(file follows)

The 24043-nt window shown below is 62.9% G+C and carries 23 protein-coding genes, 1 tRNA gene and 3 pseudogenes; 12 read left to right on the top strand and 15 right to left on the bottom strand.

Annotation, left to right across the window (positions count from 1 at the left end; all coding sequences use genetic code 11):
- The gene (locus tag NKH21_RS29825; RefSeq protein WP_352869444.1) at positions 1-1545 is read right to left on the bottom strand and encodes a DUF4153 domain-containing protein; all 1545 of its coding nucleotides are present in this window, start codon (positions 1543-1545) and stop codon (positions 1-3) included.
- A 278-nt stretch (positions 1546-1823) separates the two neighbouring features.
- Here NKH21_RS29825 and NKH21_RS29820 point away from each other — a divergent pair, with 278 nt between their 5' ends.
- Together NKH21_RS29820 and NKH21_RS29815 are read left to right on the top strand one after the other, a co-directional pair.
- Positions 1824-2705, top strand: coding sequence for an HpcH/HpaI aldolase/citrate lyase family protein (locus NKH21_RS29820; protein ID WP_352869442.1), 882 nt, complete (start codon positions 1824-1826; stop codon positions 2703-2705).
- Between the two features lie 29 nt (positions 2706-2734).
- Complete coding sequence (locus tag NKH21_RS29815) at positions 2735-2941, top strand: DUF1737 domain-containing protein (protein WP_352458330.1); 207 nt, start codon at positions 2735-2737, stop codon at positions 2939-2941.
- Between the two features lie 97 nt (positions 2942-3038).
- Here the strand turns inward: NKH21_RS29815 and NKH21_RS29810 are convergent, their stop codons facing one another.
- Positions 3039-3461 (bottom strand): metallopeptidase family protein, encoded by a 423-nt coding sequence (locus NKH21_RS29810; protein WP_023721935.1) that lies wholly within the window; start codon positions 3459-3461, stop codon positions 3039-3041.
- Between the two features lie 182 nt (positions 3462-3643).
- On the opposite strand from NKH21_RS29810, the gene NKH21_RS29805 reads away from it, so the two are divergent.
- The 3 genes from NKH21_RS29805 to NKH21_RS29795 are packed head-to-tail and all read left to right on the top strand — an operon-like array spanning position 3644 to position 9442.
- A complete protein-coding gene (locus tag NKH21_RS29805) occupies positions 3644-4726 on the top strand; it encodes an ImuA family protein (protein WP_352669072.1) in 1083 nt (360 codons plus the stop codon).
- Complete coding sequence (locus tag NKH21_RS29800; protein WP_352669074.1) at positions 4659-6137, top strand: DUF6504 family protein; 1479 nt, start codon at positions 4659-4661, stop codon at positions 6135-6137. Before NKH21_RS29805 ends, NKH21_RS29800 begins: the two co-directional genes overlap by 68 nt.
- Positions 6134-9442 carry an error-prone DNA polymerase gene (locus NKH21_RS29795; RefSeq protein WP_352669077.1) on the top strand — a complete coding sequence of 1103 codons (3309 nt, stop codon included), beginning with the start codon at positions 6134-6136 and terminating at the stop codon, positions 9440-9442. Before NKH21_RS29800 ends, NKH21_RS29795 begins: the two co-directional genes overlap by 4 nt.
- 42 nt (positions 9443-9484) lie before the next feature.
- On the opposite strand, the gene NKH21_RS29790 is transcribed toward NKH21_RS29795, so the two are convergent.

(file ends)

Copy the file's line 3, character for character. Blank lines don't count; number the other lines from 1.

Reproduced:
- The gene (locus tag NKH21_RS29825; RefSeq protein WP_352869444.1) at positions 1-1545 is read right to left on the bottom strand and encodes a DUF4153 domain-containing protein; all 1545 of its coding nucleotides are present in this window, start codon (positions 1543-1545) and stop codon (positions 1-3) included.